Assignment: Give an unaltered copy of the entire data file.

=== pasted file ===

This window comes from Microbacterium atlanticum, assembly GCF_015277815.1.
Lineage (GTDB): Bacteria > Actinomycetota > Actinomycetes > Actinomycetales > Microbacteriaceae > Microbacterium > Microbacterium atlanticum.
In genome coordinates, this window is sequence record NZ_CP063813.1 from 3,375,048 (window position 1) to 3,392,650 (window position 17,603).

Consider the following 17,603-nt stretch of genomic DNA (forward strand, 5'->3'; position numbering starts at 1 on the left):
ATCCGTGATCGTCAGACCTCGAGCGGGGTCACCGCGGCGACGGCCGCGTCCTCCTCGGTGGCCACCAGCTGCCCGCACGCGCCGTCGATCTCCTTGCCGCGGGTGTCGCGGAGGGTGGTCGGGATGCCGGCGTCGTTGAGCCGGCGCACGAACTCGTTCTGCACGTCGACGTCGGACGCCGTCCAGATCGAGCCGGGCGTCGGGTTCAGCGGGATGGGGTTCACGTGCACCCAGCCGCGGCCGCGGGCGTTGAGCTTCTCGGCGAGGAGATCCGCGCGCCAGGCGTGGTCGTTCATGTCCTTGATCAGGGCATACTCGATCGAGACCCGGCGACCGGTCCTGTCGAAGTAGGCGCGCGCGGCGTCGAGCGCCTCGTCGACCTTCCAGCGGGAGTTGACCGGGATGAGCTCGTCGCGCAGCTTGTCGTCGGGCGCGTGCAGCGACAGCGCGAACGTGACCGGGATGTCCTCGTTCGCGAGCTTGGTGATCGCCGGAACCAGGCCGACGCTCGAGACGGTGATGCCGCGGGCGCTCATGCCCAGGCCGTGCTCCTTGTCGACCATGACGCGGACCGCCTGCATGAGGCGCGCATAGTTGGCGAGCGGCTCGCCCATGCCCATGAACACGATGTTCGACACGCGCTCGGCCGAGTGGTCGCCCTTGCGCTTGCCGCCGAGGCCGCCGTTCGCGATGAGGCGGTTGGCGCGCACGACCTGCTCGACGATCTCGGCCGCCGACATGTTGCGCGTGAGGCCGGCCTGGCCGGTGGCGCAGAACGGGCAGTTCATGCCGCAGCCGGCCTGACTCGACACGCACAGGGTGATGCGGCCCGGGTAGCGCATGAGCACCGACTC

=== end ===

This window comes from Microbacterium atlanticum, assembly GCF_015277815.1.
Lineage (GTDB): Bacteria > Actinomycetota > Actinomycetes > Actinomycetales > Microbacteriaceae > Microbacterium > Microbacterium atlanticum.
In genome coordinates, this window is sequence record NZ_CP063813.1 from 3,375,048 (window position 1) to 3,392,650 (window position 17,603).

Consider the following 17,603-nt stretch of genomic DNA (forward strand, 5'->3'; position numbering starts at 1 on the left):
ATCCGTGATCGTCAGACCTCGAGCGGGGTCACCGCGGCGACGGCCGCGTCCTCCTCGGTGGCCACCAGCTGCCCGCACGCGCCGTCGATCTCCTTGCCGCGGGTGTCGCGGAGGGTGGTCGGGATGCCGGCGTCGTTGAGCCGGCGCACGAACTCGTTCTGCACGTCGACGTCGGACGCCGTCCAGATCGAGCCGGGCGTCGGGTTCAGCGGGATGGGGTTCACGTGCACCCAGCCGCGGCCGCGGGCGTTGAGCTTCTCGGCGAGGAGATCCGCGCGCCAGGCGTGGTCGTTCATGTCCTTGATCAGGGCATACTCGATCGAGACCCGGCGACCGGTCCTGTCGAAGTAGGCGCGCGCGGCGTCGAGCGCCTCGTCGACCTTCCAGCGGGAGTTGACCGGGATGAGCTCGTCGCGCAGCTTGTCGTCGGGCGCGTGCAGCGACAGCGCGAACGTGACCGGGATGTCCTCGTTCGCGAGCTTGGTGATCGCCGGAACCAGGCCGACGCTCGAGACGGTGATGCCGCGGGCGCTCATGCCCAGGCCGTGCTCCTTGTCGACCATGACGCGGACCGCCTGCATGAGGCGCGCATAGTTGGCGAGCGGCTCGCCCATGCCCATGAACACGATGTTCGACACGCGCTCGGCCGAGTGGTCGCCCTTGCGCTTGCCGCCGAGGCCGCCGTTCGCGATGAGGCGGTTGGCGCGCACGACCTGCTCGACGATCTCGGCCGCCGACATGTTGCGCGTGAGGCCGGCCTGGCCGGTGGCGCAGAACGGGCAGTTCATGCCGCAGCCGGCCTGACTCGACACGCACAGGGTGATGCGGCCCGGGTAGCGCATGAGCACCGACTC